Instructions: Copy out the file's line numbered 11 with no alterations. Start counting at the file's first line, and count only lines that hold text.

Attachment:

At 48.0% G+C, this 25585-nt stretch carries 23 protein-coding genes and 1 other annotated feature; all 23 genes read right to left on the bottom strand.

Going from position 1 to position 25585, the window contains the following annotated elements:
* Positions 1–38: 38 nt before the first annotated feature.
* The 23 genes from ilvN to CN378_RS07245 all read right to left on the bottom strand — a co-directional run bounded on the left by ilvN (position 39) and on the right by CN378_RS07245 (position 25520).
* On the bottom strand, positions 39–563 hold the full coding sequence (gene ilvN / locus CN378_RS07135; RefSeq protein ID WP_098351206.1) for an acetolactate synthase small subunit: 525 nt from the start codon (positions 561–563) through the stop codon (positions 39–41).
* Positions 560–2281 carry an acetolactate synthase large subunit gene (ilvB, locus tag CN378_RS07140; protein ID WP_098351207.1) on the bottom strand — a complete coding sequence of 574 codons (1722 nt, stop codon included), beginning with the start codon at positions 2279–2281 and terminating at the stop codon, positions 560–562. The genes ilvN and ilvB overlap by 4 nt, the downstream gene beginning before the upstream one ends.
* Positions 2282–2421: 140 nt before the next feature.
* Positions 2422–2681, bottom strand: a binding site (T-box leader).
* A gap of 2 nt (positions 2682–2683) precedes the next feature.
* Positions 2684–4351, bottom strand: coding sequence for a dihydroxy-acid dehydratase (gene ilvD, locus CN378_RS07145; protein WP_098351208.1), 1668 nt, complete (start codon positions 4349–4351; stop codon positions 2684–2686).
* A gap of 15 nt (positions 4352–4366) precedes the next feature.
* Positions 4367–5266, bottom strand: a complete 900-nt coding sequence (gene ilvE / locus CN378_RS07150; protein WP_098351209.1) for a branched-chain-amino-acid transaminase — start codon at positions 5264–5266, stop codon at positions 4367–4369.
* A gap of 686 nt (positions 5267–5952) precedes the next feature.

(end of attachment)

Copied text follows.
* A gap of 15 nt (positions 4352–4366) precedes the next feature.